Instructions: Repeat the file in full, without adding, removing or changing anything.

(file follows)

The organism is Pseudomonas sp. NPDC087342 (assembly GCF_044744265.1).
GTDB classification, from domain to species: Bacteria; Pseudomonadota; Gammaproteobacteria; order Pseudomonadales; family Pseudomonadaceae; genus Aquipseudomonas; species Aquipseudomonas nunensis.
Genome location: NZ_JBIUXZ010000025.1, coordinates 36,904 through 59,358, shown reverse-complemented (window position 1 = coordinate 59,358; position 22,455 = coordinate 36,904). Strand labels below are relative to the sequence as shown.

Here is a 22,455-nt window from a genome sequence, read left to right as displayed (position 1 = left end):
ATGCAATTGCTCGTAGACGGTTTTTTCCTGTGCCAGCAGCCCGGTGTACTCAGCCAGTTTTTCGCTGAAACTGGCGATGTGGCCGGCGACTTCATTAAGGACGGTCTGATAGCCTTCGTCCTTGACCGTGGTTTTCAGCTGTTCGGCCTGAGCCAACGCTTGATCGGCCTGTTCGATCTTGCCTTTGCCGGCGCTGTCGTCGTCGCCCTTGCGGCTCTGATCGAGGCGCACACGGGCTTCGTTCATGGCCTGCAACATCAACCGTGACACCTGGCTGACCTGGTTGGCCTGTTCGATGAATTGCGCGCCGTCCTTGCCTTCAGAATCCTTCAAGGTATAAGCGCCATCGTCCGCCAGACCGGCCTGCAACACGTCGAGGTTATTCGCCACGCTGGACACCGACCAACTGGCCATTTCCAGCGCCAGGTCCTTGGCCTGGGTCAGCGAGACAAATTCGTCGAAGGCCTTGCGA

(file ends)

The organism is Pseudomonas sp. NPDC087342 (assembly GCF_044744265.1).
GTDB classification, from domain to species: Bacteria; Pseudomonadota; Gammaproteobacteria; order Pseudomonadales; family Pseudomonadaceae; genus Aquipseudomonas; species Aquipseudomonas nunensis.
Genome location: NZ_JBIUXZ010000025.1, coordinates 36,904 through 59,358, shown reverse-complemented (window position 1 = coordinate 59,358; position 22,455 = coordinate 36,904). Strand labels below are relative to the sequence as shown.

Here is a 22,455-nt window from a genome sequence, read left to right as displayed (position 1 = left end):
ATGCAATTGCTCGTAGACGGTTTTTTCCTGTGCCAGCAGCCCGGTGTACTCAGCCAGTTTTTCGCTGAAACTGGCGATGTGGCCGGCGACTTCATTAAGGACGGTCTGATAGCCTTCGTCCTTGACCGTGGTTTTCAGCTGTTCGGCCTGAGCCAACGCTTGATCGGCCTGTTCGATCTTGCCTTTGCCGGCGCTGTCGTCGTCGCCCTTGCGGCTCTGATCGAGGCGCACACGGGCTTCGTTCATGGCCTGCAACATCAACCGTGACACCTGGCTGACCTGGTTGGCCTGTTCGATGAATTGCGCGCCGTCCTTGCCTTCAGAATCCTTCAAGGTATAAGCGCCATCGTCCGCCAGACCGGCCTGCAACACGTCGAGGTTATTCGCCACGCTGGACACCGACCAACTGGCCATTTCCAGCGCCAGGTCCTTGGCCTGGGTCAGCGAGACAAATTCGTCGAAGGCCTTGCGA